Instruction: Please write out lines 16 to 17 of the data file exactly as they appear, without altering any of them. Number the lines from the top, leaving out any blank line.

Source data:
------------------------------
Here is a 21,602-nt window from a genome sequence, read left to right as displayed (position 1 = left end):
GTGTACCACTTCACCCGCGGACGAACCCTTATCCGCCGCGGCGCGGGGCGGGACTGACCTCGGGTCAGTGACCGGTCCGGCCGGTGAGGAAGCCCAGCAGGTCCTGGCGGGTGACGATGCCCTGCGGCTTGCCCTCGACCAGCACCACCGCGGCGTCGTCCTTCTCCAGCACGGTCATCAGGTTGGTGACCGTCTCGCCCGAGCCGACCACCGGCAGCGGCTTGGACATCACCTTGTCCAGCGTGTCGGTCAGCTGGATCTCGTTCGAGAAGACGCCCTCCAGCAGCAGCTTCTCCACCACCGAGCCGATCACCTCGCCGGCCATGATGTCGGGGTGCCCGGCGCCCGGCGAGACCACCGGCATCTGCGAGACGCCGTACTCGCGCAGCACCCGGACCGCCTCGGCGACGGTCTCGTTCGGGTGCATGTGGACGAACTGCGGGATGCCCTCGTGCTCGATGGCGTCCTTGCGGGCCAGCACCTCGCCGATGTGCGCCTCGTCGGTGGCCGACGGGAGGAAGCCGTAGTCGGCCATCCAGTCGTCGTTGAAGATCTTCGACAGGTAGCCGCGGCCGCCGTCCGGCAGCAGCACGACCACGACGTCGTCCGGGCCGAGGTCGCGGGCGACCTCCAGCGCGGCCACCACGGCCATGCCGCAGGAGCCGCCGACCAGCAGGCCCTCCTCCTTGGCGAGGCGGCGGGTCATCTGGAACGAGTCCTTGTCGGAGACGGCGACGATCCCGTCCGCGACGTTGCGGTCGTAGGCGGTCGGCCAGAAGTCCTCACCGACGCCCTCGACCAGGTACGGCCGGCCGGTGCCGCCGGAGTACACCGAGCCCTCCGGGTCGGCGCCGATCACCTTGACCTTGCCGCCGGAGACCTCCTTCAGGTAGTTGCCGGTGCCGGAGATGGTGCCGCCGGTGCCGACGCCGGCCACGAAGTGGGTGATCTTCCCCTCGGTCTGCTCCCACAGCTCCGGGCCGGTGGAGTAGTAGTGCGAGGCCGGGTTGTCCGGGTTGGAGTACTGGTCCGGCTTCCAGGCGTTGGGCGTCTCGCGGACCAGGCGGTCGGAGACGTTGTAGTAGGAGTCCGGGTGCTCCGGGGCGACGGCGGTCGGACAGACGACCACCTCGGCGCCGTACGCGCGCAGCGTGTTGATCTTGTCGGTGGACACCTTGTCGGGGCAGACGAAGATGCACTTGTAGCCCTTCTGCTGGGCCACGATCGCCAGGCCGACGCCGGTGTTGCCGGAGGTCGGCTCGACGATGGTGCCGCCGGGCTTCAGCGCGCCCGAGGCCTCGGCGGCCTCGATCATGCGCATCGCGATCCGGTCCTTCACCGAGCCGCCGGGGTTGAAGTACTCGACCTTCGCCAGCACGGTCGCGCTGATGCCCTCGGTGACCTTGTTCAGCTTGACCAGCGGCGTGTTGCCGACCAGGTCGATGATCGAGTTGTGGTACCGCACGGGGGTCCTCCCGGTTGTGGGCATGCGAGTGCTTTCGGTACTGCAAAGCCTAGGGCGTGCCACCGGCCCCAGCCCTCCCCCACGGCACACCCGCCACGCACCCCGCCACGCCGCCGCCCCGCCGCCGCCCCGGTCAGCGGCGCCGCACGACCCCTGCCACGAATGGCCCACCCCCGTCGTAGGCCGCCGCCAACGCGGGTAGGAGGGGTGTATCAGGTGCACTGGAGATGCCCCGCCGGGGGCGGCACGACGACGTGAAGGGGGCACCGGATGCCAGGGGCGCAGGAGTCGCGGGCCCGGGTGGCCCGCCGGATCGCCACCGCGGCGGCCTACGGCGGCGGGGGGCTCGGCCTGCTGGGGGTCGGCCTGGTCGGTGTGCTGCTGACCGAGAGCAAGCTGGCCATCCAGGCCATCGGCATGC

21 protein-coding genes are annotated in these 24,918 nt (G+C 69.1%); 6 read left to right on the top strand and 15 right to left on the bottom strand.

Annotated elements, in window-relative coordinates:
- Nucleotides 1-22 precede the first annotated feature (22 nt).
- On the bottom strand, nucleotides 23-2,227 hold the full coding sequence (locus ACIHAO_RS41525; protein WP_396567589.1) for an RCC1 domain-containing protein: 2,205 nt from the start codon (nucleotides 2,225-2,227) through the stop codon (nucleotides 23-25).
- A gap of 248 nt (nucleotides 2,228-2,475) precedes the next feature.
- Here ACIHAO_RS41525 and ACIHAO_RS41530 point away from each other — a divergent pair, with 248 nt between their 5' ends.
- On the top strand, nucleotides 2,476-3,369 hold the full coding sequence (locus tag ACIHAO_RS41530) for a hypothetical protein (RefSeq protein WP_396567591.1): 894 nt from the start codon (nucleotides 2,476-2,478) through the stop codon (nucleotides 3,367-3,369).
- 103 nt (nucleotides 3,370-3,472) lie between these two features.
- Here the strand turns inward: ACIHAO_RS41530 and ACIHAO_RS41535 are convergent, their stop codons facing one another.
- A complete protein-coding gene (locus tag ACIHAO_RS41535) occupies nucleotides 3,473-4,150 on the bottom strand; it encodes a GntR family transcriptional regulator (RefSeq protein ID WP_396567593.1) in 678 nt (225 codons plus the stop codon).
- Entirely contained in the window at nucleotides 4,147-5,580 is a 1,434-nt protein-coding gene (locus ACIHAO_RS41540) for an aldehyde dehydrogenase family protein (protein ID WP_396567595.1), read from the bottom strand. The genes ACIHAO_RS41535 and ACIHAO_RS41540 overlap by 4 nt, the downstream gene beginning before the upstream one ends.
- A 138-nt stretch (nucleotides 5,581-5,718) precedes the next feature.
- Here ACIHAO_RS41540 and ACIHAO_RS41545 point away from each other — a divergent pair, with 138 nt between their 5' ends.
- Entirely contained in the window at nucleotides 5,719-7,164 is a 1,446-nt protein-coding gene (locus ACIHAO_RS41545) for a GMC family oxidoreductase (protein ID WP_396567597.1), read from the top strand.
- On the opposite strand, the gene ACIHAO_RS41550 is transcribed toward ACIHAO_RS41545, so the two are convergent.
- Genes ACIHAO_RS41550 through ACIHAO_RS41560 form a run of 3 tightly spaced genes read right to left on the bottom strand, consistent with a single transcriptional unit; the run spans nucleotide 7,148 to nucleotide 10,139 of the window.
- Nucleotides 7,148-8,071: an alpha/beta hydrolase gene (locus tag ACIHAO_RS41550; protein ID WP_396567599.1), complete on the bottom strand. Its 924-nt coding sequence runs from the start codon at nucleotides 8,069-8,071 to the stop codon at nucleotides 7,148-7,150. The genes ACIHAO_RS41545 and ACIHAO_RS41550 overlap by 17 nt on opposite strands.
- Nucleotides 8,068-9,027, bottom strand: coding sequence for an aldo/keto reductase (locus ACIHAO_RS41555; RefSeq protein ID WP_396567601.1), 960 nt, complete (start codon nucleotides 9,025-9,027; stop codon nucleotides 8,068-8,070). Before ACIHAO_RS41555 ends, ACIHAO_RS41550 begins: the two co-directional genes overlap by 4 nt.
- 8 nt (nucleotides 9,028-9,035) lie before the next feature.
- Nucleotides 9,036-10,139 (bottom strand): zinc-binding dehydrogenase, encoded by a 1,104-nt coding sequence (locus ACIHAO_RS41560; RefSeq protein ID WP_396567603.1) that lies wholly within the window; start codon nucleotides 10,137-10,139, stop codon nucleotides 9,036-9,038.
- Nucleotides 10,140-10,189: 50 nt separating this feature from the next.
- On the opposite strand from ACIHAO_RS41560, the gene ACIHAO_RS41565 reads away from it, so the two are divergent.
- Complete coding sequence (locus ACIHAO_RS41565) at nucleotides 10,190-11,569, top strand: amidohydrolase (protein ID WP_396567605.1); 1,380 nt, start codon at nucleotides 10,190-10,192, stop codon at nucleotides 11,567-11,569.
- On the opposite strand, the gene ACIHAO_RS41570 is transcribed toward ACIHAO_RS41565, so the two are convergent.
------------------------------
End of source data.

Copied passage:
- Entirely contained in the window at nucleotides 5,719-7,164 is a 1,446-nt protein-coding gene (locus ACIHAO_RS41545) for a GMC family oxidoreductase (protein ID WP_396567597.1), read from the top strand.
- On the opposite strand, the gene ACIHAO_RS41550 is transcribed toward ACIHAO_RS41545, so the two are convergent.